Several people have asked, in response to my post titled My Ideal Idea Book: What’s Yours post, what an eye-dropper pen was and how to make one. I dropped the reference into that post without realizing that I was talking to people who don’t hang out in the fountain pen world and I apologize for not providing a more complete explanation.
The typical, modern fountain pen uses an ink cartridge. These are convenient, but they do have a few drawbacks. They contain very little ink, typically half a milliliter or less. You are also limited by the colors and kinds of ink available in cartridge form. Cartridges are also the most expensive way to feed a fountain pen.
So, many people replace the cartridge with a converter that allows you to suck up ink from a bottle and so your choices improve and your costs drop considerably.
What is not solved by this approach is the amount of ink stored in the pen. But, what if you could fill up the entire barrel of the pen with ink? A $3-4 Preppy pen barrel will hold 4-4.5 milliliters, or about nine times as much ink as is contained in a cartridge.
And so the “eyedropper pen” is born, taking its name from the way you fill the barrel of the pen – with an eyedropper. Here is my editing pen. Everyone knows that editors use a lot of red ink so it’s a natural for eyedropper pen conversion.
To do the conversion you need several things:
1) A pen that has no holes in its barrel.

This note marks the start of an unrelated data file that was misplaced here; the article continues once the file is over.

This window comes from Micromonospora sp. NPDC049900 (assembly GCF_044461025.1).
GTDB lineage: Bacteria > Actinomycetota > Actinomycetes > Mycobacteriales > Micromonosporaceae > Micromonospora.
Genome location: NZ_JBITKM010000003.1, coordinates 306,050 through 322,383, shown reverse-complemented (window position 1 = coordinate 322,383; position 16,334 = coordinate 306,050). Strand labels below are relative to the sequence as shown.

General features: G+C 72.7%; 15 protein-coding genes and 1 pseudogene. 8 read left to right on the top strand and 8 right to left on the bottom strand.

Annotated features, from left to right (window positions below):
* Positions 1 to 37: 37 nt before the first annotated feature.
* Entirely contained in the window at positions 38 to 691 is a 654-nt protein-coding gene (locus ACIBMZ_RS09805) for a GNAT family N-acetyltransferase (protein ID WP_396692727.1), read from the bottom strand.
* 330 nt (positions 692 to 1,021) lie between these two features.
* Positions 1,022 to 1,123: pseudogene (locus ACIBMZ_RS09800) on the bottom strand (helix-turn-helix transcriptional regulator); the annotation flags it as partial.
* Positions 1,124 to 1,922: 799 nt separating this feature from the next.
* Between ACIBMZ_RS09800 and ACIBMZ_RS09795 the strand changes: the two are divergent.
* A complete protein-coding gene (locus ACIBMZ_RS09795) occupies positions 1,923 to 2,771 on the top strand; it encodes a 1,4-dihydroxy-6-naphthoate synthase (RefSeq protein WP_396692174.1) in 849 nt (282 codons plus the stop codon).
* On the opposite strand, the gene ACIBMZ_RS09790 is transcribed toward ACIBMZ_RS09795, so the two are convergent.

The popular Lamy Safari is an example of a pen that won’t work without modification as there are large holes so you can see how much ink is left in your cartridge.
2) small rubber washers
You can buy these at Home Depot but what they have available are thicker than is generally desireable. While they will work, they create an unsightly lump along the body of the pen. I bought a bunch of proper-size washers from Goulet Pens for a buck. These are very thin and don’t protrude once you close up the pen.
3) silicone grease
Some say you don’t need this. When it comes to ink I want everything I can get between it and my fingers. This grease comes from Goulet Pens as well. Might cost $1.50 for a lifetime supply of the stuff.
4) a few seconds of your time
I mention this only to emphasize how easy it is. Here’s what you do:
1) open up the pen, discarding the cartridge
2) slide a washer onto the threaded portion of the pen, seating it where the barrel and pen head come together.
3) coat the threads with a small amount of silicone grease. Less is more in this case.
4) fill the barrel with your favorite ink.
5) Put the pen down so you don’t poke yourself when you pat yourself on the back.
It’s quite likely that you’ll have to wait a bit for the ink to find its way up the feed and to the nib. If you need to write immediately you can just dip the nib into the ink bottle to get things started.